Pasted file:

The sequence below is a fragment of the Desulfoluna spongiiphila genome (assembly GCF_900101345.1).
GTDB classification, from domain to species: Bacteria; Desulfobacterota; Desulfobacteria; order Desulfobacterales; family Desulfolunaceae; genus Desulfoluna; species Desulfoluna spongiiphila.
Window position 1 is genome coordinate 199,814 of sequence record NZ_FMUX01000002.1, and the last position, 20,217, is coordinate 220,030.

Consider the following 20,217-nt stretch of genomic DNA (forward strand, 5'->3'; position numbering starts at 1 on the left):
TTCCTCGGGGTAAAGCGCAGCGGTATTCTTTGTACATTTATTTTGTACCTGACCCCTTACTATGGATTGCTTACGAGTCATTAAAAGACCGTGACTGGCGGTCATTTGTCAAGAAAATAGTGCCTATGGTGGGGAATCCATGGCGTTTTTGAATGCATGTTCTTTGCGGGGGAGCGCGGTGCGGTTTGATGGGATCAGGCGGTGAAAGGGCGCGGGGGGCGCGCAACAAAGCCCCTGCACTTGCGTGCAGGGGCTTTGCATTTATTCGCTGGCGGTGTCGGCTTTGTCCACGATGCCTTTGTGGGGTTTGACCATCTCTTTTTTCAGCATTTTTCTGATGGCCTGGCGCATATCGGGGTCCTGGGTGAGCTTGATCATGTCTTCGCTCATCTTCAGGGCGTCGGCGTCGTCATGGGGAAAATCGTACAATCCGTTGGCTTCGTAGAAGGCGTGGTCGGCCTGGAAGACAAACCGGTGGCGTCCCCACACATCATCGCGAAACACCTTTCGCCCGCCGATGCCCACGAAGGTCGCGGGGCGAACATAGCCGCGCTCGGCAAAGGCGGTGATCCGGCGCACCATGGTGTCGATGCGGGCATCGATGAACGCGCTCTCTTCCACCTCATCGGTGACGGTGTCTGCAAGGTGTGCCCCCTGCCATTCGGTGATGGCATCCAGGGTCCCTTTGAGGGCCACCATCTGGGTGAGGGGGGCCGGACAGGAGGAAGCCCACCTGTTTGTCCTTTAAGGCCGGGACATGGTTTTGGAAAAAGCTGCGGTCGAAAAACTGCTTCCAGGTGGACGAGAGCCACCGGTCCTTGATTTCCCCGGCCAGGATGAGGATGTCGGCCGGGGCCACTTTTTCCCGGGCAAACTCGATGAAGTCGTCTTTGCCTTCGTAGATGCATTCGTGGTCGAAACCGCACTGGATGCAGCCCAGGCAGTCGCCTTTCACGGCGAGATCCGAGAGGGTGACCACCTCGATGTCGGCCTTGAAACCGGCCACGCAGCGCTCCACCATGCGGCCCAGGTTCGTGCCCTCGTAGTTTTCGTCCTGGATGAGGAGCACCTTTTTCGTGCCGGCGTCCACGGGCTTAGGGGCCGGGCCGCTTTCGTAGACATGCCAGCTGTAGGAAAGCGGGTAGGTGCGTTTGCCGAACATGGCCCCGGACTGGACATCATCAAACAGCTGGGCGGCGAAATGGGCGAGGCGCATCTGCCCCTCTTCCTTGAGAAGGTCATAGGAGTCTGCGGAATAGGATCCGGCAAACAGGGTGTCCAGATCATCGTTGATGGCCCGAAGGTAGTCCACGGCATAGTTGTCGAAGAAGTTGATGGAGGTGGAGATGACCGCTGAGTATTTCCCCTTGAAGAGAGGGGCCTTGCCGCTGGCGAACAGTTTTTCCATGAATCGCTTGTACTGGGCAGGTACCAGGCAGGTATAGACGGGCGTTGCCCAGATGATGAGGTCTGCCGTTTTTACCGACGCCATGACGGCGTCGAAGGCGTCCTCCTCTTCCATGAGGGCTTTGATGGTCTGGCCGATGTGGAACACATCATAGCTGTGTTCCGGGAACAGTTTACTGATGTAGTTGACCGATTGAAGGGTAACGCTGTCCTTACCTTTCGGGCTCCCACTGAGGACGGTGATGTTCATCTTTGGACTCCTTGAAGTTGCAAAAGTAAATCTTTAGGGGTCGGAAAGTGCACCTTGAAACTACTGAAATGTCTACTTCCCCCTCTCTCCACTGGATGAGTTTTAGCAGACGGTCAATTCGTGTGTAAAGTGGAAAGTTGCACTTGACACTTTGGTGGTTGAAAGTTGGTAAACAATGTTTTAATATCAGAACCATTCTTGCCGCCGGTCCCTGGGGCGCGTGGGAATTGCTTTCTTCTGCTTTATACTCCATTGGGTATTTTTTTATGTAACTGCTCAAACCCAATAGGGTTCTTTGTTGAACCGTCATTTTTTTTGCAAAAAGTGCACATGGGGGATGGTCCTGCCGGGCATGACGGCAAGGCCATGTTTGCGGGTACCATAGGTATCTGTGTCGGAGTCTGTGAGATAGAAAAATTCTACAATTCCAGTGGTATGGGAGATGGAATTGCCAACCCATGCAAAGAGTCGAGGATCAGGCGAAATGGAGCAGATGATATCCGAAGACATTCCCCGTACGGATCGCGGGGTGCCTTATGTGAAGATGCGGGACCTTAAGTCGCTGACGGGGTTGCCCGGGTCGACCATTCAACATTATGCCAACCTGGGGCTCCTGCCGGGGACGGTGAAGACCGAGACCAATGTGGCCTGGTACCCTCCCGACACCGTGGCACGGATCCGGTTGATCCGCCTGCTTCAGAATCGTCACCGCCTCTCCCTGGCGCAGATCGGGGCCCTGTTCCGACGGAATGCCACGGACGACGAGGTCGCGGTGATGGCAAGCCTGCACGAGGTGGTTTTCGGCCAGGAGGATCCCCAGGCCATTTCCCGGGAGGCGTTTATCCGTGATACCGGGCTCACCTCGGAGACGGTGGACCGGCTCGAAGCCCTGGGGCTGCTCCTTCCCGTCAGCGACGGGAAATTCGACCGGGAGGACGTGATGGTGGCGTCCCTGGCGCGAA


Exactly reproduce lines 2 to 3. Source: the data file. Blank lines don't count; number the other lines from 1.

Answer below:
GTDB classification, from domain to species: Bacteria; Desulfobacterota; Desulfobacteria; order Desulfobacterales; family Desulfolunaceae; genus Desulfoluna; species Desulfoluna spongiiphila.
Window position 1 is genome coordinate 199,814 of sequence record NZ_FMUX01000002.1, and the last position, 20,217, is coordinate 220,030.